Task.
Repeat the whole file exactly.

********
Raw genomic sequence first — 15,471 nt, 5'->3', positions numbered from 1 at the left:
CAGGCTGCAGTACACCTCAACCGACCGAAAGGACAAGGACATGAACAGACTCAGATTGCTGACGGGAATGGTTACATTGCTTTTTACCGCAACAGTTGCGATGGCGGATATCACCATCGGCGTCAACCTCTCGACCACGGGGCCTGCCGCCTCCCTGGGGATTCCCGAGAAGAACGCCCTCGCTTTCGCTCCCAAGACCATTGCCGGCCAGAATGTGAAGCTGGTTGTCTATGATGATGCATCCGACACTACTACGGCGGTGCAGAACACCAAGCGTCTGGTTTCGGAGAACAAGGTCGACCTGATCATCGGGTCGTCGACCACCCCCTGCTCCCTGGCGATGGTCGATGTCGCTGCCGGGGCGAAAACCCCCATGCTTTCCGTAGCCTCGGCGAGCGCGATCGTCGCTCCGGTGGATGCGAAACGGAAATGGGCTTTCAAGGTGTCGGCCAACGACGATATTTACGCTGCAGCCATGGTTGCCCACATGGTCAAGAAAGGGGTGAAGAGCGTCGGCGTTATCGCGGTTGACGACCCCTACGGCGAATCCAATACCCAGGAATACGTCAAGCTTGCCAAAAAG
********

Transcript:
Raw genomic sequence first — 15,471 nt, 5'->3', positions numbered from 1 at the left:
CAGGCTGCAGTACACCTCAACCGACCGAAAGGACAAGGACATGAACAGACTCAGATTGCTGACGGGAATGGTTACATTGCTTTTTACCGCAACAGTTGCGATGGCGGATATCACCATCGGCGTCAACCTCTCGACCACGGGGCCTGCCGCCTCCCTGGGGATTCCCGAGAAGAACGCCCTCGCTTTCGCTCCCAAGACCATTGCCGGCCAGAATGTGAAGCTGGTTGTCTATGATGATGCATCCGACACTACTACGGCGGTGCAGAACACCAAGCGTCTGGTTTCGGAGAACAAGGTCGACCTGATCATCGGGTCGTCGACCACCCCCTGCTCCCTGGCGATGGTCGATGTCGCTGCCGGGGCGAAAACCCCCATGCTTTCCGTAGCCTCGGCGAGCGCGATCGTCGCTCCGGTGGATGCGAAACGGAAATGGGCTTTCAAGGTGTCGGCCAACGACGATATTTACGCTGCAGCCATGGTTGCCCACATGGTCAAGAAAGGGGTGAAGAGCGTCGGCGTTATCGCGGTTGACGACCCCTACGGCGAATCCAATACCCAGGAATACGTCAAGCTTGCCAAAAAG